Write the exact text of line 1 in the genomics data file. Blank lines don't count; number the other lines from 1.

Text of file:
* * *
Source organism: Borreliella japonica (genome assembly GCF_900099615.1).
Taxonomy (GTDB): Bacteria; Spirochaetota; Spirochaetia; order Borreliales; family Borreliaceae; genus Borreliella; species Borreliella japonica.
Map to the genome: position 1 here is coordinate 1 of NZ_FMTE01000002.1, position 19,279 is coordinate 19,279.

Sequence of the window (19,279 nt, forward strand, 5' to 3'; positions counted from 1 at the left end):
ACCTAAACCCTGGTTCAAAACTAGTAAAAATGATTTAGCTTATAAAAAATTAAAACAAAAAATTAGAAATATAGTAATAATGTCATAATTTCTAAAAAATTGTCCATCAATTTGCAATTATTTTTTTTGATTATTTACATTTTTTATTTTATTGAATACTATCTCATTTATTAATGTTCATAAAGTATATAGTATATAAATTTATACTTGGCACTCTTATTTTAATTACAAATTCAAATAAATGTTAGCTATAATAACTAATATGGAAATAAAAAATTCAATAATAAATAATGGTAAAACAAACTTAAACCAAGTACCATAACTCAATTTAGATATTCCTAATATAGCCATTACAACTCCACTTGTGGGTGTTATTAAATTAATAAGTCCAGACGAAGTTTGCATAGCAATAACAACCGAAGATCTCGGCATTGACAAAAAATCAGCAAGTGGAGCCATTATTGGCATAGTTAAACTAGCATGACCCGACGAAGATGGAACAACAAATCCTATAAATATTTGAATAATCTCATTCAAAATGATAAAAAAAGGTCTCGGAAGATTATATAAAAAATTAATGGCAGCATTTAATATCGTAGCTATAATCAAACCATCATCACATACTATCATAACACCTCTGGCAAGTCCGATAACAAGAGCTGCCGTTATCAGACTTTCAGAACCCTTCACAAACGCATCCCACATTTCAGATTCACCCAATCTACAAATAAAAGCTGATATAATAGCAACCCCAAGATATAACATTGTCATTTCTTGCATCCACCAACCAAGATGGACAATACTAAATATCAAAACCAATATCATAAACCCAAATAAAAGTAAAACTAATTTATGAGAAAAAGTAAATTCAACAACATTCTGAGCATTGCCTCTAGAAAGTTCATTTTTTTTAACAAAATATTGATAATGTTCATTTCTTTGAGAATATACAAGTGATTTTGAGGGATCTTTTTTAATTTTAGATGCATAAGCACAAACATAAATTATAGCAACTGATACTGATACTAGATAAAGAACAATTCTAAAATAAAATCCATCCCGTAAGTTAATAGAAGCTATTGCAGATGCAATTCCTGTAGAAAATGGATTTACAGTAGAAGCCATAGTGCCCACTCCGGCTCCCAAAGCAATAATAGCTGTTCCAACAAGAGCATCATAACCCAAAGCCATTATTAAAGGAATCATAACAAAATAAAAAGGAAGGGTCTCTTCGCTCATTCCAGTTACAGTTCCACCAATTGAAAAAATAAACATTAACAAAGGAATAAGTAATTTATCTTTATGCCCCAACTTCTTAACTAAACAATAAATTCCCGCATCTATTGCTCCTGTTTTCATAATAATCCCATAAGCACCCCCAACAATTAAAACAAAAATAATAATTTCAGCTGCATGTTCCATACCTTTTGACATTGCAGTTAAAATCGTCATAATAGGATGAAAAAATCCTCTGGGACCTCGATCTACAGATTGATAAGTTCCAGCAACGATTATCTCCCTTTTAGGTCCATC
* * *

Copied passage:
Source organism: Borreliella japonica (genome assembly GCF_900099615.1).